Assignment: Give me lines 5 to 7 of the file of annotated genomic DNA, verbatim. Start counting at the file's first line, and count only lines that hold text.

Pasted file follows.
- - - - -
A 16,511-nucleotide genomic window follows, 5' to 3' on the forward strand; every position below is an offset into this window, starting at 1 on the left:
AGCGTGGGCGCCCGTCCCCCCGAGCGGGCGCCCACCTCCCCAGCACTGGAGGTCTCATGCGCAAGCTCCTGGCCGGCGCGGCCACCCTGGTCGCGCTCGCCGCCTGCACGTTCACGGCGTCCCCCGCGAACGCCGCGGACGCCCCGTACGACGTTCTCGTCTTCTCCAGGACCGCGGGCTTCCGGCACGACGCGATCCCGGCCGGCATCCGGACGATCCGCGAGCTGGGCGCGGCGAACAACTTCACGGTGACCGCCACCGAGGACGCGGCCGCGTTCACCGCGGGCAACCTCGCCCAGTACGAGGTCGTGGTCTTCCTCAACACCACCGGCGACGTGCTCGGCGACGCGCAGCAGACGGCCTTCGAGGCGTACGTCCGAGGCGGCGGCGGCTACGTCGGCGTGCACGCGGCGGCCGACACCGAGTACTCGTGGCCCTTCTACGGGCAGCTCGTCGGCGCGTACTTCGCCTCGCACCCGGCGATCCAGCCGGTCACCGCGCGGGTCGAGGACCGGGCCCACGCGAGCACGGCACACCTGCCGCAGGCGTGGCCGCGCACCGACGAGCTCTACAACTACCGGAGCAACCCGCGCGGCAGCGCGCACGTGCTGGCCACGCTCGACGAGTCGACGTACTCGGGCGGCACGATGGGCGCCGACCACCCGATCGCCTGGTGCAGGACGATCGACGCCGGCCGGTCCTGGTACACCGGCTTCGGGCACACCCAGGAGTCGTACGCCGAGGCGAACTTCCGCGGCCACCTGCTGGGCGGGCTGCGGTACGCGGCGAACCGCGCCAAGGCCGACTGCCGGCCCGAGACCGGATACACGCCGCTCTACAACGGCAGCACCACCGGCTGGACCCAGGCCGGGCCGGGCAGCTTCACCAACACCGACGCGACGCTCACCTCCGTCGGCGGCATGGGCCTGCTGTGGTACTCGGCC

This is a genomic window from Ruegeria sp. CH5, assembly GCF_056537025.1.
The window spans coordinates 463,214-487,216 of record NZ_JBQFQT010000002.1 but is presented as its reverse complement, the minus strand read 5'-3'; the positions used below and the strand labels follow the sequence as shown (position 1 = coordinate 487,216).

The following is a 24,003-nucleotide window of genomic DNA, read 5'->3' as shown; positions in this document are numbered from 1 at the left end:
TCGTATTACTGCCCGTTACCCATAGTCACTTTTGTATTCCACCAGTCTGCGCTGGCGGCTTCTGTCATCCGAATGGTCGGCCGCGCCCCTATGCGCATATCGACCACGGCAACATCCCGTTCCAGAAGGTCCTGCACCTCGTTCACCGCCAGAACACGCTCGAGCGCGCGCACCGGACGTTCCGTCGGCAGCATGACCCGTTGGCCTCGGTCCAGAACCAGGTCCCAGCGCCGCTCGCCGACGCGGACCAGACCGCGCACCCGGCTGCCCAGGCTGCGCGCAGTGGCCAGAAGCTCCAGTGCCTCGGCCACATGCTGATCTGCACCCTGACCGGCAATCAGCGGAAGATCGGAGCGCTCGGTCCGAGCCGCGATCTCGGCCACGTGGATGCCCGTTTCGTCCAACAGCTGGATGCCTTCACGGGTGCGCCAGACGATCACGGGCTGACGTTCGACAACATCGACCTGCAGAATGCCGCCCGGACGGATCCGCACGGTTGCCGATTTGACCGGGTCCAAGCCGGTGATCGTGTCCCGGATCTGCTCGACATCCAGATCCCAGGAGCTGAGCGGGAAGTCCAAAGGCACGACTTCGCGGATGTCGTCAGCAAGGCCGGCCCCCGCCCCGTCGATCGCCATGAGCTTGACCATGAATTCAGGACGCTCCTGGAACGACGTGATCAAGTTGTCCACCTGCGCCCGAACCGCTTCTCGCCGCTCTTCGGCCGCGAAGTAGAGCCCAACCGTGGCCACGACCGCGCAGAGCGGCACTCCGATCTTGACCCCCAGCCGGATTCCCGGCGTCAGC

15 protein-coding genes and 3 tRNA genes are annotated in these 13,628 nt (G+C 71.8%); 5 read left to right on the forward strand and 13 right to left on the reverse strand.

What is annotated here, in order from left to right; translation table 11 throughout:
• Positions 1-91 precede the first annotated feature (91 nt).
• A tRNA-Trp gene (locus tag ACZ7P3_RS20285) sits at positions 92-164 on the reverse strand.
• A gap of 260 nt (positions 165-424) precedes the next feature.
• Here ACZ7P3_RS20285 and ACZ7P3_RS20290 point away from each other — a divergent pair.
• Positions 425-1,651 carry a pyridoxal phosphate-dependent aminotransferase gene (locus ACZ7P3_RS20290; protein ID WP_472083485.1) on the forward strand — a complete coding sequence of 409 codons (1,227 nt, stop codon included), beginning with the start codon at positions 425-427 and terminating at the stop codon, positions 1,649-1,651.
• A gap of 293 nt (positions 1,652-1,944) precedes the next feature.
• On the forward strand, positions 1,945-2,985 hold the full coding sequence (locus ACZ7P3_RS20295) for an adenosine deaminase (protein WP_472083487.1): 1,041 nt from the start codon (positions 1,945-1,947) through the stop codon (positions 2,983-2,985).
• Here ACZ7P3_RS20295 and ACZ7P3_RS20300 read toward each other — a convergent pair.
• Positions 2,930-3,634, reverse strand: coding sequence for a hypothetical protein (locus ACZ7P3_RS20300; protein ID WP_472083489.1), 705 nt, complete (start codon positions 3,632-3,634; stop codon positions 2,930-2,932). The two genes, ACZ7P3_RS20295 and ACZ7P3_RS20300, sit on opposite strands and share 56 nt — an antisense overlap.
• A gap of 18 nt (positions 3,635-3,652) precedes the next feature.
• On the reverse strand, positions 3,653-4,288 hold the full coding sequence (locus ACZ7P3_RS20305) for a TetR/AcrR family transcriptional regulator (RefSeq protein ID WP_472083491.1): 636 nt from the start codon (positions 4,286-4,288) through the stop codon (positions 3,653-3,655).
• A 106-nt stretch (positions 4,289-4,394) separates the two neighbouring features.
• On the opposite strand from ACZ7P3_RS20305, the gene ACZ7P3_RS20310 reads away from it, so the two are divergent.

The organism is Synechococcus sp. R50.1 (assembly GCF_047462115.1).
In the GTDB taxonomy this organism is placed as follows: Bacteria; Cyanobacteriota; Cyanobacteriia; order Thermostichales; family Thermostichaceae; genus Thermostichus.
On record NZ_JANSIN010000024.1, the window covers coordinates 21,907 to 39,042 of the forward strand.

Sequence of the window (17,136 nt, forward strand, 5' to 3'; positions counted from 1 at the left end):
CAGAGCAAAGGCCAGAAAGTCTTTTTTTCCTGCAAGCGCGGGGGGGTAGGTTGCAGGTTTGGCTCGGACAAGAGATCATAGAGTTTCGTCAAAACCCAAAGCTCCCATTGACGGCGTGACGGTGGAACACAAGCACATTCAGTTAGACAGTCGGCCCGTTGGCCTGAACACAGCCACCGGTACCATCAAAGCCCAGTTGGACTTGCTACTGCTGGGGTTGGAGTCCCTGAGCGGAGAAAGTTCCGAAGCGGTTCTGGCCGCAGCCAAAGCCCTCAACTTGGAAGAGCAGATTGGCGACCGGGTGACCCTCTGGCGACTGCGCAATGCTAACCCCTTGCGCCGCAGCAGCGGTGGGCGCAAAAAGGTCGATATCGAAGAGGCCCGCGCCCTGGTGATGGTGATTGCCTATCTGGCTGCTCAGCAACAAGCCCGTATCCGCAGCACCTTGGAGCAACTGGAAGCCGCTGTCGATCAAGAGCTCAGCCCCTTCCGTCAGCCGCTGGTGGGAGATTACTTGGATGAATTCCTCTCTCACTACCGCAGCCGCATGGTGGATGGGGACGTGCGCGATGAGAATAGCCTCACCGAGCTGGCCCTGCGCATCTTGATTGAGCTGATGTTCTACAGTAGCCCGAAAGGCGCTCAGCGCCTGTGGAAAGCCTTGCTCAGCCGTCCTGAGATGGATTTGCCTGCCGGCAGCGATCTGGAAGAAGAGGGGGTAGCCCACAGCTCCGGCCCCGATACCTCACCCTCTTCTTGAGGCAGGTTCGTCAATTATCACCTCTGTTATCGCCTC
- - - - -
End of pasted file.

The following is a 24,003-nucleotide window of genomic DNA, read 5'->3' as shown; positions in this document are numbered from 1 at the left end:
TCGTATTACTGCCCGTTACCCATAGTCACTTTTGTATTCCACCAGTCTGCGCTGGCGGCTTCTGTCATCCGAATGGTCGGCCGCGCCCCTATGCGCATATCGACCACGGCAACATCCCGTTCCAGAAGGTCCTGCACCTCGTTCACCGCCAGAACACGCTCGAGCGCGCGCACCGGACGTTCCGTCGGCAGCATGACCCGTTGGCCTCGGTCCAGAACCAGGTCCCAGCGCCGCTCGCCGACGCGGACCAGACCGCGCACCCGGCTGCCCAGGCTGCGCGCAGTGGCCAGAAGCTCCAGTGCCTCGGCCACATGCTGATCTGCACCCTGACCGGCAATCAGCGGAAGATCGGAGCGCTCGGTCCGAGCCGCGATCTCGGCCACGTGGATGCCCGTTTCGTCCAACAGCTGGATGCCTTCACGGGTGCGCCAGACGATCACGGGCTGACGTTCGACAACATCGACCTGCAGAATGCCGCCCGGACGGATCCGCACGGTTGCCGATTTGACCGGGTCCAAGCCGGTGATCGTGTCCCGGATCTGCTCGACATCCAGATCCCAGGAGCTGAGCGGGAAGTCCAAAGGCACGACTTCGCGGATGTCGTCAGCAAGGCCGGCCCCCGCCCCGTCGATCGCCATGAGCTTGACCATGAATTCAGGACGCTCCTGGAACGACGTGATCAAGTTGTCCACCTGCGCCCGAACCGCTTCTCGCCGCTCTTCGGCCGCGAAGTAGAGCCCAACCGTGGCCACGACCGCGCAGAGCGGCACTCCGATCTTGACCCCCAGCCGGATTCCCGGCGTCAGC

15 protein-coding genes and 3 tRNA genes are annotated in these 13,628 nt (G+C 71.8%); 5 read left to right on the forward strand and 13 right to left on the reverse strand.